And Byron Bay's newest eco-venture, The Farm, which opened in March and whose motto is "Grow. Feed. Educate", is running all sorts of earth-skills courses from beekeeping to permaculture to natural building through its partner organisation Milkwoodwhich also runs courses in Sydney and the NSW south coast, and has a fascinating blog about things like how to make a smokeless, upside-down campfire. Good to know, with winter coming... 

Tuesday, 21 April 2015

Turtle time - on Heron Island, Great Barrier Reef

It's hard not to love turtles. They're ancient, for one thing: sea turtles have been around for 120 million years, coexisting with dinosaurs until 60 million years ago. They're vulnerable: almost all seven species are endangered. They migrate enormous distances, and at about 40 years of age, the females return to lay their eggs on the very beach where they were once hatchlings.

Green turtle mama
They're the gentle monks (and nuns) of the sea - on Heron Island, at the southern end of the Great Barrier Reef, a few weeks ago, I saw several green turtles quietly grazing, sleeping under rock ledges or swimming in the shallows, the embodiment of equanimity.

On previous trips to the island, I'd seen a multitude of nesting turtles hauling themselves up the beach at night to lay their ping-pong-ball eggs in the sand. But I'd never seen hatchlings. Until this trip.

One morning, at the completely wrong time of day (sunrise, instead of sunset, when they normally emerge, in near-darkness) my friend Matt and I came across an entire nest of hatchlings breaking free of the sand at once, clambering over each other, in golden morning light, no one else around.

Newborn courage
I stood right beside the sand nest for a few minutes (Matt was at the water's edge at first, defending a lone hatchling we'd seen moments before, from swooping seabirds) before I remembered to shoot some video, and I've just put together the footage into a short clip to show one turtle's journey from nest to sea.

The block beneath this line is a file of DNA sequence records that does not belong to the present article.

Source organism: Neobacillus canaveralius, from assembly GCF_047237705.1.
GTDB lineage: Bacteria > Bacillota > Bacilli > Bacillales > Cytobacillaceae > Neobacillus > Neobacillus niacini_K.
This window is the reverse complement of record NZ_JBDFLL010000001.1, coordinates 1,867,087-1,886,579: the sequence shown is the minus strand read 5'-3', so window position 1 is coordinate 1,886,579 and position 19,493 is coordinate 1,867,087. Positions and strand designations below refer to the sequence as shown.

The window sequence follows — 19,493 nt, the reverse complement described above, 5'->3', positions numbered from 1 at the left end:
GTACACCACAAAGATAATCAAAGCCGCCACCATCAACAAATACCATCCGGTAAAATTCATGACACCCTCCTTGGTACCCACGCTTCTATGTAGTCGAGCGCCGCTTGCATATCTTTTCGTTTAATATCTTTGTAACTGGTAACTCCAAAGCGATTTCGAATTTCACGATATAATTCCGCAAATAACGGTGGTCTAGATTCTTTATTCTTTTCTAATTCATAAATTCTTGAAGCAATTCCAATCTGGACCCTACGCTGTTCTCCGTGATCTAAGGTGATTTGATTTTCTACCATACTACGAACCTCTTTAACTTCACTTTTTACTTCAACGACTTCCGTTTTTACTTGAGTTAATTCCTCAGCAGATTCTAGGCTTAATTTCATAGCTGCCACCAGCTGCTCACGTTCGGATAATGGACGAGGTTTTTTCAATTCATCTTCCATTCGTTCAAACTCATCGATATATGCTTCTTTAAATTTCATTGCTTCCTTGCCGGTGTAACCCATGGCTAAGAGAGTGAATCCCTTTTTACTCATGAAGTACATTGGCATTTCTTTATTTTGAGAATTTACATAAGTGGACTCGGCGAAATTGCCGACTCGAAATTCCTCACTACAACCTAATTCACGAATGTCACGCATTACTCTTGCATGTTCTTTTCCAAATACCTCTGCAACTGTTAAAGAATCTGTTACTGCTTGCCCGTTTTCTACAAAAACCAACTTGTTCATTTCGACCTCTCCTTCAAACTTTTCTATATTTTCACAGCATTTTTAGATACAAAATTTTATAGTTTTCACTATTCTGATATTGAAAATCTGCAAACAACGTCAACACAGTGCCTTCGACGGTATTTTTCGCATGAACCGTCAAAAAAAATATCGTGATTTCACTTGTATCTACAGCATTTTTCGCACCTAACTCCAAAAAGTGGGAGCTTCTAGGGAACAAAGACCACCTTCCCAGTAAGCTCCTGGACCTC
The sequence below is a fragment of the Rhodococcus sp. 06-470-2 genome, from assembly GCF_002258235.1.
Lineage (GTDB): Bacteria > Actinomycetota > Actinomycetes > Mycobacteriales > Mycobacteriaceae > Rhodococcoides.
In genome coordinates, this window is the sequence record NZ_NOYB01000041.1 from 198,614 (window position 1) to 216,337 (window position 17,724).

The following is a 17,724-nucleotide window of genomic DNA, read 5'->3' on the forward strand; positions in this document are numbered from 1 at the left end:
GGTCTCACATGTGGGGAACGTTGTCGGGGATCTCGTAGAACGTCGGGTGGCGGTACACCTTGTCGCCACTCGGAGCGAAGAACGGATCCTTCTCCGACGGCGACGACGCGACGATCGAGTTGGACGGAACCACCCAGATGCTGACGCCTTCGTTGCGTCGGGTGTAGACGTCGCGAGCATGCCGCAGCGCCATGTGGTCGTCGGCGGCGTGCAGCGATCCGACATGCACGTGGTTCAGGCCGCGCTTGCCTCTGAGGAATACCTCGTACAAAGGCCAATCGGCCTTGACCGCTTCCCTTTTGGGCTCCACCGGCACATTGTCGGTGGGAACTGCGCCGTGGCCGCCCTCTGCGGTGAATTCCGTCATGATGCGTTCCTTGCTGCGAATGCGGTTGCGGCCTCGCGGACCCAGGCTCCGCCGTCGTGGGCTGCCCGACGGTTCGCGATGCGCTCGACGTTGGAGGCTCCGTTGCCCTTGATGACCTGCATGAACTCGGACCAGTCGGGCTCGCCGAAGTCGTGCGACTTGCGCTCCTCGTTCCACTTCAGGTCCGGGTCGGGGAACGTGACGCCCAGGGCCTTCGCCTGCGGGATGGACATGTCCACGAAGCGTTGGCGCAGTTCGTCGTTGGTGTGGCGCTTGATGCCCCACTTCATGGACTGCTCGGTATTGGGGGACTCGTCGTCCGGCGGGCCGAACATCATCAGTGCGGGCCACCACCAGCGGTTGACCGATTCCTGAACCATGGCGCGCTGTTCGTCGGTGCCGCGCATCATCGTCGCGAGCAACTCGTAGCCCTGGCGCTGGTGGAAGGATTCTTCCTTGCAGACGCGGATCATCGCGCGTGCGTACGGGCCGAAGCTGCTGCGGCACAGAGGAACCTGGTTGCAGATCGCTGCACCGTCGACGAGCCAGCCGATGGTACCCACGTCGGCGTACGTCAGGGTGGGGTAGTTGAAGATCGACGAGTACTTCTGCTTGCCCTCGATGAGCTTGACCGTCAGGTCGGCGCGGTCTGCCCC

Watching and following a few to the water's edge I was struck by the fact that even in their first minutes of life, they have so much to contend with: sand craters and sticks to climb over and crawl under, silver gulls promising death from above. And they just. keep. going. Each one totally alone, every hatchling for itself. Their mother long gone (she'd laid these eggs two months earlier). Running on instinct. Wanting to live.

I give you: a minute and a half of turtle time. Enjoy. 


Read my first story from the trip on Travel There Next: 10 reasons to visit Heron Island. And big thanks to Heron Island Resort and Delaware North for this trip (which was part work, part prize for a travel writing award).

Monday, 30 March 2015

Why I love swimming - wherever I travel

My latest essay for Traveller in The Sydney Morning Herald is about something close to my heart (like In praise of quiet travel, my previous essay): my love of swimming, something I never leave home without.

I can't help myself. No matter where I'm travelling to, I pack goggles, ear plugs and a swimsuit, just in case. You never know when, or where, you might find your next fix: water time.

The story ran last weekend - while I happened to be swimming with sea turtles off Heron Island (more on that soon) - with this sublime illustration (left) by Michael Mucci.


Here's an excerpt, and a link to the full story at the end of this post:

Wet, wet, wet
Have swimsuit, will travel. That's my mantra, finding windows of time and places to swim, no matter where I am, my semi-secret mission when I'm on the road.

It starts when I'm packing and I fall for swimming's minimalism all over again. Togs, goggles and I'm good to go. What other sporting equipment can be scrunched into a shoe in your suitcase?

Of course you need a pool, but I use the term loosely. Which brings me to the real reason I swim. It's not just that swimming is good, portable exercise and the best way I know to unfold one's limbs after a long-haul flight. It's this: nothing wakes you up to your surroundings and commits you to really being where you are like full-body contact with water.

Swim and you are literally, immediately, immersed in the landscape, particularly in natural places.

I've swum in mountain tarns surrounded by 3000-metre peaks and the grey-white tongues of glaciers in New Zealand. With so many tropical fish in Palawan, in the Philippines, it was like swimming in a free-range aquarium. I'll never forget my first dip in Tanzania after crossing sub-Saharan Africa on an overland truck: as soon as we rattled to a stop at the first beach we'd seen in two months, I sprinted into the sea's embrace like a long-missed lover.

Read the full story